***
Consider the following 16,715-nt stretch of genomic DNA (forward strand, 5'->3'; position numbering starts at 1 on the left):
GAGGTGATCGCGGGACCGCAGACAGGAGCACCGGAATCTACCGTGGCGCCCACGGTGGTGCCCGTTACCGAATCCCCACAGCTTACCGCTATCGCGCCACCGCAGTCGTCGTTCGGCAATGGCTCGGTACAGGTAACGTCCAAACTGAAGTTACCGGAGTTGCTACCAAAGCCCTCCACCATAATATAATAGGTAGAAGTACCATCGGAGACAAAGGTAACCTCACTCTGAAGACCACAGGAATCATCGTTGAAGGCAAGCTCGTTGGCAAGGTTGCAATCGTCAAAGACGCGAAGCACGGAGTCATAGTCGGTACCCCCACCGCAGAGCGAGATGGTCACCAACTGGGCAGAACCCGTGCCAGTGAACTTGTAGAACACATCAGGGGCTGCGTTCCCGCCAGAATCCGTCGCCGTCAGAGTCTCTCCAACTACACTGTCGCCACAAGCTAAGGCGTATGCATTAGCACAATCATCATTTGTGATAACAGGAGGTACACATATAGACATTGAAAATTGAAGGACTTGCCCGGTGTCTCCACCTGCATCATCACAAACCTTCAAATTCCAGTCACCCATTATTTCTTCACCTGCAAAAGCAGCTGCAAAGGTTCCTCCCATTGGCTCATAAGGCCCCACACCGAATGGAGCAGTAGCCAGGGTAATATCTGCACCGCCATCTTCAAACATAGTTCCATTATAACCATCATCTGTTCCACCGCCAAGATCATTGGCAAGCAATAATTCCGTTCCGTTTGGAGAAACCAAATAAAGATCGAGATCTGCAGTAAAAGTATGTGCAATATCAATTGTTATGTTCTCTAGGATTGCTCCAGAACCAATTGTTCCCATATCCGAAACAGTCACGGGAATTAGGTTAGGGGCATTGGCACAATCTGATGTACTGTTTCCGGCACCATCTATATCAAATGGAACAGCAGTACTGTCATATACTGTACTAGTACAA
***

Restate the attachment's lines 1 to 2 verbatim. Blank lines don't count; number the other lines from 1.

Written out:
Consider the following 16,715-nt stretch of genomic DNA (forward strand, 5'->3'; position numbering starts at 1 on the left):
GAGGTGATCGCGGGACCGCAGACAGGAGCACCGGAATCTACCGTGGCGCCCACGGTGGTGCCCGTTACCGAATCCCCACAGCTTACCGCTATCGCGCCACCGCAGTCGTCGTTCGGCAATGGCTCGGTACAGGTAACGTCCAAACTGAAGTTACCGGAGTTGCTACCAAAGCCCTCCACCATAATATAATAGGTAGAAGTACCATCGGAGACAAAGGTAACCTCACTCTGAAGACCACAGGAATCATCGTTGAAGGCAAGCTCGTTGGCAAGGTTGCAATCGTCAAAGACGCGAAGCACGGAGTCATAGTCGGTACCCCCACCGCAGAGCGAGATGGTCACCAACTGGGCAGAACCCGTGCCAGTGAACTTGTAGAACACATCAGGGGCTGCGTTCCCGCCAGAATCCGTCGCCGTCAGAGTCTCTCCAACTACACTGTCGCCACAAGCTAAGGCGTATGCATTAGCACAATCATCATTTGTGATAACAGGAGGTACACATATAGACATTGAAAATTGAAGGACTTGCCCGGTGTCTCCACCTGCATCATCACAAACCTTCAAATTCCAGTCACCCATTATTTCTTCACCTGCAAAAGCAGCTGCAAAGGTTCCTCCCATTGGCTCATAAGGCCCCACACCGAATGGAGCAGTAGCCAGGGTAATATCTGCACCGCCATCTTCAAACATAGTTCCATTATAACCATCATCTGTTCCACCGCCAAGATCATTGGCAAGCAATAATTCCGTTCCGTTTGGAGAAACCAAATAAAGATCGAGATCTGCAGTAAAAGTATGTGCAATATCAATTGTTATGTTCTCTAGGATTGCTCCAGAACCAATTGTTCCCATATCCGAAACAGTCACGGGAATTAGGTTAGGGGCATTGGCACAATCTGATGTACTGTTTCCGGCACCATCTATATCAAATGGAACAGCAGTACTGTCATATACTGTACTAGTACAA